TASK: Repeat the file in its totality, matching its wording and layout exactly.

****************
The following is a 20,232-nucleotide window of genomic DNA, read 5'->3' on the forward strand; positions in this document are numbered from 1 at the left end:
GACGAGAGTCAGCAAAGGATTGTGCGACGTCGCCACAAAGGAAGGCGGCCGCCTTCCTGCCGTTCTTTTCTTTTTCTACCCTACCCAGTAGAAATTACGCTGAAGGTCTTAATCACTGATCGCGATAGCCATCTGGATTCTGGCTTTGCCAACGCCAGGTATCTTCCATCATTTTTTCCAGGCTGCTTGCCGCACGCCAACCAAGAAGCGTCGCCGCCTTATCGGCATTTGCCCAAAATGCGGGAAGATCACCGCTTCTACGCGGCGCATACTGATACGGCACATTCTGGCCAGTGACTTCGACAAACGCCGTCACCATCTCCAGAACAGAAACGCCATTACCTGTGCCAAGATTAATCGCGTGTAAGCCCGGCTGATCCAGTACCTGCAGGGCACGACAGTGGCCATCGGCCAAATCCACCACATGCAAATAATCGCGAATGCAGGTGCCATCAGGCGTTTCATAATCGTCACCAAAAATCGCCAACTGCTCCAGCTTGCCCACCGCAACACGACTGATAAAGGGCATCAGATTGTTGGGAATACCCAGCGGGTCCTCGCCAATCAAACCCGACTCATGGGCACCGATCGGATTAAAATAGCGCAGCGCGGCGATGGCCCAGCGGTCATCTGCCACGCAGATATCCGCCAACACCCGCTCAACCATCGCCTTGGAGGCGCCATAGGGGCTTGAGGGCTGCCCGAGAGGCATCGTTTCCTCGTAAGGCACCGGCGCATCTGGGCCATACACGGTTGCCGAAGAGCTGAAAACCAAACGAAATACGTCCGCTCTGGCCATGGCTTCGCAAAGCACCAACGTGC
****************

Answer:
The following is a 20,232-nucleotide window of genomic DNA, read 5'->3' on the forward strand; positions in this document are numbered from 1 at the left end:
GACGAGAGTCAGCAAAGGATTGTGCGACGTCGCCACAAAGGAAGGCGGCCGCCTTCCTGCCGTTCTTTTCTTTTTCTACCCTACCCAGTAGAAATTACGCTGAAGGTCTTAATCACTGATCGCGATAGCCATCTGGATTCTGGCTTTGCCAACGCCAGGTATCTTCCATCATTTTTTCCAGGCTGCTTGCCGCACGCCAACCAAGAAGCGTCGCCGCCTTATCGGCATTTGCCCAAAATGCGGGAAGATCACCGCTTCTACGCGGCGCATACTGATACGGCACATTCTGGCCAGTGACTTCGACAAACGCCGTCACCATCTCCAGAACAGAAACGCCATTACCTGTGCCAAGATTAATCGCGTGTAAGCCCGGCTGATCCAGTACCTGCAGGGCACGACAGTGGCCATCGGCCAAATCCACCACATGCAAATAATCGCGAATGCAGGTGCCATCAGGCGTTTCATAATCGTCACCAAAAATCGCCAACTGCTCCAGCTTGCCCACCGCAACACGACTGATAAAGGGCATCAGATTGTTGGGAATACCCAGCGGGTCCTCGCCAATCAAACCCGACTCATGGGCACCGATCGGATTAAAATAGCGCAGCGCGGCGATGGCCCAGCGGTCATCTGCCACGCAGATATCCGCCAACACCCGCTCAACCATCGCCTTGGAGGCGCCATAGGGGCTTGAGGGCTGCCCGAGAGGCATCGTTTCCTCGTAAGGCACCGGCGCATCTGGGCCATACACGGTTGCCGAAGAGCTGAAAACCAAACGAAATACGTCCGCTCTGGCCATGGCTTCGCAAAGCACCAACGTGC